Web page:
The single biggest claim involves unpaid partnership and income taxes of $20.4 billion assessed against Alameda Research.
The United States Department of Treasury and Internal Revenue Service (IRS) have filed 45 claims worth $44 billion against bankrupt cryptocurrency exchange FTX and its subsidiaries.
In what appears to be a tax bill for FTX’s sister company Alameda Research LLC that circulated online on May 10, the IRS assessed the firm $20.4 billion due in partnership taxes and payroll taxes. The assessment appears to match the IRS claim found on the website of Kroll’s Restructuring Administration practice, FTX’s claims agent.
A further $7.9 billion claim is made by the IRS against Alameda Research LLC, while two claims — $7.5 billion and $2.0 billion — are made against Alameda Research Holdings. The IRS filed the claims under “administrative priority,” enabling its claims to supersede that of unsecured creditors during bankruptcy proceedings.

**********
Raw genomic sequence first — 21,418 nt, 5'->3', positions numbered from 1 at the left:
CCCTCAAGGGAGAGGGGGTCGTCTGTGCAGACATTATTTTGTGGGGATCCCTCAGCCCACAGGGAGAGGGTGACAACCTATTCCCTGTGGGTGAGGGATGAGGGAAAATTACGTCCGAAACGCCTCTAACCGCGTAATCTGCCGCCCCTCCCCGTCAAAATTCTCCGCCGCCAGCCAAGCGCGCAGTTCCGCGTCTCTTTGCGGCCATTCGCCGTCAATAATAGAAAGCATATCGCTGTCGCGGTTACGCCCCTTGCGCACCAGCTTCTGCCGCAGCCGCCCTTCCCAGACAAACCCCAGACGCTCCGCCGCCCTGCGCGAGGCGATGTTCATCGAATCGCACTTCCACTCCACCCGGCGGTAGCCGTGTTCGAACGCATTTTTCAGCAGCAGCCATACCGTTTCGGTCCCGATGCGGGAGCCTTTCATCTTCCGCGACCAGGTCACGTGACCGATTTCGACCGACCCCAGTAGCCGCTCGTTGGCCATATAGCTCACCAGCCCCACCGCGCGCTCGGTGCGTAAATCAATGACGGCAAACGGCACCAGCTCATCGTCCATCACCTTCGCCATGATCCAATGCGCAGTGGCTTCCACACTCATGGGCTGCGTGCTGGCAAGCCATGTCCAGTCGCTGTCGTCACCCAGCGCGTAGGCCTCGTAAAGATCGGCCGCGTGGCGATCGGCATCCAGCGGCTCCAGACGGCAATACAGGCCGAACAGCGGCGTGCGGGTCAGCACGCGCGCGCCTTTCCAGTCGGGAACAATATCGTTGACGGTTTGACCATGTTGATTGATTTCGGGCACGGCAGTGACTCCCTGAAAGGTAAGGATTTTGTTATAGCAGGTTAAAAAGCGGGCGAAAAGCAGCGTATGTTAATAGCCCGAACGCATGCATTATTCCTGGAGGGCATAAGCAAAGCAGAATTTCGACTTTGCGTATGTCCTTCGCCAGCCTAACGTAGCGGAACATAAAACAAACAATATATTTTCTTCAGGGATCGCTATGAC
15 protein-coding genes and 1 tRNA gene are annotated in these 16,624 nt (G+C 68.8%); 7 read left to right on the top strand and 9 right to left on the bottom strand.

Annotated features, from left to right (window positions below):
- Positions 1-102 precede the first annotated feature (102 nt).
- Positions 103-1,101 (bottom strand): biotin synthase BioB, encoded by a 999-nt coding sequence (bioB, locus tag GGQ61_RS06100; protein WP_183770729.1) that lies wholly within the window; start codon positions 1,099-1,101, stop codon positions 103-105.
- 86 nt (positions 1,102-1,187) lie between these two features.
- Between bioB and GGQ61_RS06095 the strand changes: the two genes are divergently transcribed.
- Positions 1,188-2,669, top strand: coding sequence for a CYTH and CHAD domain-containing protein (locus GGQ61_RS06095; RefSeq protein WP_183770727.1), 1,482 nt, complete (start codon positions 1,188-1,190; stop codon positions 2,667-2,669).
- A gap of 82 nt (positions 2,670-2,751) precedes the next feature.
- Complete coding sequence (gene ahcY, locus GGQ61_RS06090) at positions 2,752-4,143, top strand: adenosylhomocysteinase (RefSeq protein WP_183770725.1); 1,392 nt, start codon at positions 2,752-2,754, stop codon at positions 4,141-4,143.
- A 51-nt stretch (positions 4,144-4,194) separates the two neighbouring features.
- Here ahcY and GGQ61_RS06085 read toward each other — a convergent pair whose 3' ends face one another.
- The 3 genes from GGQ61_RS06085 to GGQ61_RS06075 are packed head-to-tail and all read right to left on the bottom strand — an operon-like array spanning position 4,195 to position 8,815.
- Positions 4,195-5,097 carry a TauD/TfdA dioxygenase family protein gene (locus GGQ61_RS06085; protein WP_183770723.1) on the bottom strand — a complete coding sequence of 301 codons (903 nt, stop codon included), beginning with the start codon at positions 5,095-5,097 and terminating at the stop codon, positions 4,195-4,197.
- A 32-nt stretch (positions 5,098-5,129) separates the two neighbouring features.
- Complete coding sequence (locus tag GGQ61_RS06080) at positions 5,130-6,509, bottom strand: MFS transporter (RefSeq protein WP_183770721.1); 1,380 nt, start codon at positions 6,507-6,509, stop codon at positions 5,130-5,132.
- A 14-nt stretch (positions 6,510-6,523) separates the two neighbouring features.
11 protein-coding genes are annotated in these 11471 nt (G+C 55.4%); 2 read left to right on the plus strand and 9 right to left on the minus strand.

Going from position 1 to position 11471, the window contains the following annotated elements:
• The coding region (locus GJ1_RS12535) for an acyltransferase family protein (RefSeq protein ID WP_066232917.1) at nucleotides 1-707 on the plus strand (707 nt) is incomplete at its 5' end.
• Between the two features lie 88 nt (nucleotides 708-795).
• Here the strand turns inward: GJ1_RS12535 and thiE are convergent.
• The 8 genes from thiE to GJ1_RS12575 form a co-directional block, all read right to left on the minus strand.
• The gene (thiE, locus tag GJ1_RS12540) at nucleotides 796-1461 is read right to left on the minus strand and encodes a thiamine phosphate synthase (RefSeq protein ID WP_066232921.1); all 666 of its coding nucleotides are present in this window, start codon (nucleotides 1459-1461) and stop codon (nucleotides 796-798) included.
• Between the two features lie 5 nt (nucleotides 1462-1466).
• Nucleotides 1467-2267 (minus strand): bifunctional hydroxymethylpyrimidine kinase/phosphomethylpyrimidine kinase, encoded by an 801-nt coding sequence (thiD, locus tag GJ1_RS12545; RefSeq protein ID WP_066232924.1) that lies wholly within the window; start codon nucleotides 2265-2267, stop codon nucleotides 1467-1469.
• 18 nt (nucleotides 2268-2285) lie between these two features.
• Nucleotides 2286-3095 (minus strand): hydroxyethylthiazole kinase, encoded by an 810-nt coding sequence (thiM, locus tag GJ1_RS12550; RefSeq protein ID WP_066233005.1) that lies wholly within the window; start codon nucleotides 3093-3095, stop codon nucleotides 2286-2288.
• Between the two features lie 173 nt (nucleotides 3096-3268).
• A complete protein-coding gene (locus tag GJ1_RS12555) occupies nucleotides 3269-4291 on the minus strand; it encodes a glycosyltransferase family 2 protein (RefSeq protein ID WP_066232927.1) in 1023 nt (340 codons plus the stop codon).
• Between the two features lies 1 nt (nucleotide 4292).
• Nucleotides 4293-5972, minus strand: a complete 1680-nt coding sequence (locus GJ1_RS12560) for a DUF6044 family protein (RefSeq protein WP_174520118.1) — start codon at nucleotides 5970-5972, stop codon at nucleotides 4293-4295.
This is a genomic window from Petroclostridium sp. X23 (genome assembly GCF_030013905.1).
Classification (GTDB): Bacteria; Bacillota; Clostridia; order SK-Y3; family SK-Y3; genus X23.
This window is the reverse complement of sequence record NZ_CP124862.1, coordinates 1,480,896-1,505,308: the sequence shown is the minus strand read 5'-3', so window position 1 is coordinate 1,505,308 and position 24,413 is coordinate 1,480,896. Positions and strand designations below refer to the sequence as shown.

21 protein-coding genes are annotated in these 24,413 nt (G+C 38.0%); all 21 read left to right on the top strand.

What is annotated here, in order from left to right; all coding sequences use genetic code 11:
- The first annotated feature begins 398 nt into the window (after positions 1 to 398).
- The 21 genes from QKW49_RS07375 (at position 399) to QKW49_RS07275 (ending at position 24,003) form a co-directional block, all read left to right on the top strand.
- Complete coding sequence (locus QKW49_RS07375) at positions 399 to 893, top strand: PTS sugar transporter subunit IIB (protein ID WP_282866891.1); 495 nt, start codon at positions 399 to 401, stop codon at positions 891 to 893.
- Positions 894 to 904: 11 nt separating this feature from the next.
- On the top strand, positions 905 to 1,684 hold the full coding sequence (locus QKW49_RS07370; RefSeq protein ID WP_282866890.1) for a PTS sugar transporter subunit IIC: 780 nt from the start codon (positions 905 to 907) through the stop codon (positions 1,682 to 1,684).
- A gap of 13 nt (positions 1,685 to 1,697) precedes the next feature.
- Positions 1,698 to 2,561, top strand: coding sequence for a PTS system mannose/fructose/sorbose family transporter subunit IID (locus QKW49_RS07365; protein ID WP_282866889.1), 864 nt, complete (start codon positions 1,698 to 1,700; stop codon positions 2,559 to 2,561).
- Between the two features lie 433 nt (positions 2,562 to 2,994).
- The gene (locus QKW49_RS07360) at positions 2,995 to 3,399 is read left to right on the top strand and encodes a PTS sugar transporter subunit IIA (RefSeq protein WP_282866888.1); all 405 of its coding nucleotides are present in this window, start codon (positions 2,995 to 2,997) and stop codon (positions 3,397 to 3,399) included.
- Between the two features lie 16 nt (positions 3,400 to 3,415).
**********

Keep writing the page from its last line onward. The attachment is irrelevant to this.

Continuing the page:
While Alameda Research was headquartered in Hong Kong, its founders and key personnel, including Sam Bankman-Fried and Caroline Ellison, are U.S. nationals. Unlike most other countries, the U.S. uses a taxation-by-citizenship regime, meaning that U.S. nationals are liable for taxes on their worldwide income irrespective of their place of residence or how much time they spend in the U.S. each year. For partnership entities, taxes are not paid at the partnership level but are passed through their partners and taxed at the individual level.
In April, Cointelegraph reported that FTX had recovered $7.3 billion in assets and would consider rebooting the exchange next year. The announcement was made before the IRS’ claims, and at the time, FTX’s liabilities still outweighed its assets by an estimated $8.7 billion.
Magazine: Can you trust crypto exchanges after the collapse of FTX?
Cointelegraph reporter Turner Wright contributed to this story.